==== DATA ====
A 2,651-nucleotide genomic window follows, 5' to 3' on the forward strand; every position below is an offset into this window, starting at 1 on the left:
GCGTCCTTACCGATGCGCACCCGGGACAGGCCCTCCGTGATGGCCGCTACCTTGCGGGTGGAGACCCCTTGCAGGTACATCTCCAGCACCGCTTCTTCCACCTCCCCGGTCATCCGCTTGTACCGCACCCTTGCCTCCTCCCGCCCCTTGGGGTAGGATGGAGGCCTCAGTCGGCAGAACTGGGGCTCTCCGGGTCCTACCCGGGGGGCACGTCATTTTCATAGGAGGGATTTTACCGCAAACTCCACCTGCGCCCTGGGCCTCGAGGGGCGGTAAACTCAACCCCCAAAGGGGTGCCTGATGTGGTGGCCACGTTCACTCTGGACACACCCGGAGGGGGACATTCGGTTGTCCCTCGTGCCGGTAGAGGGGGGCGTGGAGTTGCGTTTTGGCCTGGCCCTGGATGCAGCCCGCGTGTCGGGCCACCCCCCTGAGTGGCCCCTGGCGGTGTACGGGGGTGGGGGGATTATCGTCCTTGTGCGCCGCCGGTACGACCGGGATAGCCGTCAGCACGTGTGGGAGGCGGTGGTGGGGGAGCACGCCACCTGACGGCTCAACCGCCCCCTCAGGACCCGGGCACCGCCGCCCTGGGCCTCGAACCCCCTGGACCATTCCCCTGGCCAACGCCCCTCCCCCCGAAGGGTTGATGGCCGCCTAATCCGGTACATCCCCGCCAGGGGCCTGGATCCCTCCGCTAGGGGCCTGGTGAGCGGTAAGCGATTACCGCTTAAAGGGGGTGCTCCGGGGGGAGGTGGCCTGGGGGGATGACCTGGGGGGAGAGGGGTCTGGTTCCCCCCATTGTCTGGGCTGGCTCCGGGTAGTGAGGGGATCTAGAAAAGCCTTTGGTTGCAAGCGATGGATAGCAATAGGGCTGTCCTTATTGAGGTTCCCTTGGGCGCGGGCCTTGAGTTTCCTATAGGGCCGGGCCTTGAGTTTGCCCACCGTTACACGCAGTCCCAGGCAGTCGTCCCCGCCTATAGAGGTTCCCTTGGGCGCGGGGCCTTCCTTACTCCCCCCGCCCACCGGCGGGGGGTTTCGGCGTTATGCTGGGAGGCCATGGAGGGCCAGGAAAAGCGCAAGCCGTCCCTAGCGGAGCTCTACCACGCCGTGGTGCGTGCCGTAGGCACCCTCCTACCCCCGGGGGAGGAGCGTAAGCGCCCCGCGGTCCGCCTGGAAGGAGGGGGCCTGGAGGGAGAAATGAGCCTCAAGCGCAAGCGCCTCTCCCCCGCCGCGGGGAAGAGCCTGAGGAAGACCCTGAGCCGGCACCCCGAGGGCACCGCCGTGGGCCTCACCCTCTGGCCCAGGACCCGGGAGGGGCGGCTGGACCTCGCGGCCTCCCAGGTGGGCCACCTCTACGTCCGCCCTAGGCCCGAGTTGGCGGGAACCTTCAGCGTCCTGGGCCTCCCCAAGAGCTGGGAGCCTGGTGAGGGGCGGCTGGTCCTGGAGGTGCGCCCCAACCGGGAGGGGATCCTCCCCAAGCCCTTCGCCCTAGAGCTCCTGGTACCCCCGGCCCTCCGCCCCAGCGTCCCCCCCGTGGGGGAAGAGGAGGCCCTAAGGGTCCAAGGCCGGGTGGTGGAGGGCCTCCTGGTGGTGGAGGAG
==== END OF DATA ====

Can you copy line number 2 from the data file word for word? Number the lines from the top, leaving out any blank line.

GCGTCCTTACCGATGCGCACCCGGGACAGGCCCTCCGTGATGGCCGCTACCTTGCGGGTGGAGACCCCTTGCAGGTACATCTCCAGCACCGCTTCTTCCACCTCCCCGGTCATCCGCTTGTACCGCACCCTTGCCTCCTCCCGCCCCTTGGGGTAGGATGGAGGCCTCAGTCGGCAGAACTGGGGCTCTCCGGGTCCTACCCGGGGGGCACGTCATTTTCATAGGAGGGATTTTACCGCAAACTCCACCTGCGCCCTGGGCCTCGAGGGGCGGTAAACTCAACCCCCAAAGGGGTGCCTGATGTGGTGGCCACGTTCACTCTGGACACACCCGGAGGGGGACATTCGGTTGTCCCTCGTGCCGGTAGAGGGGGGCGTGGAGTTGCGTTTTGGCCTGGCCCTGGATGCAGCCCGCGTGTCGGGCCACCCCCCTGAGTGGCCCCTGGCGGTGTACGGGGGTGGGGGGATTATCGTCCTTGTGCGCCGCCGGTACGACCGGGATAGCCGTCAGCACGTGTGGGAGGCGGTGGTGGGGGAGCACGCCACCTGACGGCTCAACCGCCCCCTCAGGACCCGGGCACCGCCGCCCTGGGCCTCGAACCCCCTGGACCATTCCCCTGGCCAACGCCCCTCCCCCCGAAGGGTTGATGGCCGCCTAATCCGGTACATCCCCGCCAGGGGCCTGGATCCCTCCGCTAGGGGCCTGGTGAGCGGTAAGCGATTACCGCTTAAAGGGGGTGCTCCGGGGGGAGGTGGCCTGGGGGGATGACCTGGGGGGAGAGGGGTCTGGTTCCCCCCATTGTCTGGGCTGGCTCCGGGTAGTGAGGGGATCTAGAAAAGCCTTTGGTTGCAAGCGATGGATAGCAATAGGGCTGTCCTTATTGAGGTTCCCTTGGGCGCGGGCCTTGAGTTTCCTATAGGGCCGGGCCTTGAGTTTGCCCACCGTTACACGCAGTCCCAGGCAGTCGTCCCCGCCTATAGAGGTTCCCTTGGGCGCGGGGCCTTCCTTACTCCCCCCGCCCACCGGCGGGGGGTTTCGGCGTTATGCTGGGAGGCCATGGAGGGCCAGGAAAAGCGCAAGCCGTCCCTAGCGGAGCTCTACCACGCCGTGGTGCGTGCCGTAGGCACCCTCCTACCCCCGGGGGAGGAGCGTAAGCGCCCCGCGGTCCGCCTGGAAGGAGGGGGCCTGGAGGGAGAAATGAGCCTCAAGCGCAAGCGCCTCTCCCCCGCCGCGGGGAAGAGCCTGAGGAAGACCCTGAGCCGGCACCCCGAGGGCACCGCCGTGGGCCTCACCCTCTGGCCCAGGACCCGGGAGGGGCGGCTGGACCTCGCGGCCTCCCAGGTGGGCCACCTCTACGTCCGCCCTAGGCCCGAGTTGGCGGGAACCTTCAGCGTCCTGGGCCTCCCCAAGAGCTGGGAGCCTGGTGAGGGGCGGCTGGTCCTGGAGGTGCGCCCCAACCGGGAGGGGATCCTCCCCAAGCCCTTCGCCCTAGAGCTCCTGGTACCCCCGGCCCTCCGCCCCAGCGTCCCCCCCGTGGGGGAAGAGGAGGCCCTAAGGGTCCAAGGCCGGGTGGTGGAGGGCCTCCTGGTGGTGGAGGAG